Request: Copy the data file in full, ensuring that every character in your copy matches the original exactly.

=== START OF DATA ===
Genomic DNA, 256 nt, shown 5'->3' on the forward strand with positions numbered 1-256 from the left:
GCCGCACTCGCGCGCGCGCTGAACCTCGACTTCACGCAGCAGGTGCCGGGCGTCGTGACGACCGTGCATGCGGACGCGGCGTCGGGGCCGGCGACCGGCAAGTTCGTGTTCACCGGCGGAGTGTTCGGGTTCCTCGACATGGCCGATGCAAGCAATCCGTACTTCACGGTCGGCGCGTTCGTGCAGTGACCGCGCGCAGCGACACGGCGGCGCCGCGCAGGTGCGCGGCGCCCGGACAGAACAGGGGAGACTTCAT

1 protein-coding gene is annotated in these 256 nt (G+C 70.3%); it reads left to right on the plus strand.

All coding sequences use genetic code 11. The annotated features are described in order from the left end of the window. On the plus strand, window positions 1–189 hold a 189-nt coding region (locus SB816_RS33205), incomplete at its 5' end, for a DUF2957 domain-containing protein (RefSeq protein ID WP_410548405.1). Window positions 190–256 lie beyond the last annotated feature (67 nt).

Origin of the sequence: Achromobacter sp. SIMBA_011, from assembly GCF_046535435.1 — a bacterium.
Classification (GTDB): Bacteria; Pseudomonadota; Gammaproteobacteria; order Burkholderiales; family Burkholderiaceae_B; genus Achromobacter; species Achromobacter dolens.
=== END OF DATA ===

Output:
Genomic DNA, 256 nt, shown 5'->3' on the forward strand with positions numbered 1-256 from the left:
GCCGCACTCGCGCGCGCGCTGAACCTCGACTTCACGCAGCAGGTGCCGGGCGTCGTGACGACCGTGCATGCGGACGCGGCGTCGGGGCCGGCGACCGGCAAGTTCGTGTTCACCGGCGGAGTGTTCGGGTTCCTCGACATGGCCGATGCAAGCAATCCGTACTTCACGGTCGGCGCGTTCGTGCAGTGACCGCGCGCAGCGACACGGCGGCGCCGCGCAGGTGCGCGGCGCCCGGACAGAACAGGGGAGACTTCAT

1 protein-coding gene is annotated in these 256 nt (G+C 70.3%); it reads left to right on the plus strand.

All coding sequences use genetic code 11. The annotated features are described in order from the left end of the window. On the plus strand, window positions 1–189 hold a 189-nt coding region (locus SB816_RS33205), incomplete at its 5' end, for a DUF2957 domain-containing protein (RefSeq protein ID WP_410548405.1). Window positions 190–256 lie beyond the last annotated feature (67 nt).

Origin of the sequence: Achromobacter sp. SIMBA_011, from assembly GCF_046535435.1 — a bacterium.
Classification (GTDB): Bacteria; Pseudomonadota; Gammaproteobacteria; order Burkholderiales; family Burkholderiaceae_B; genus Achromobacter; species Achromobacter dolens.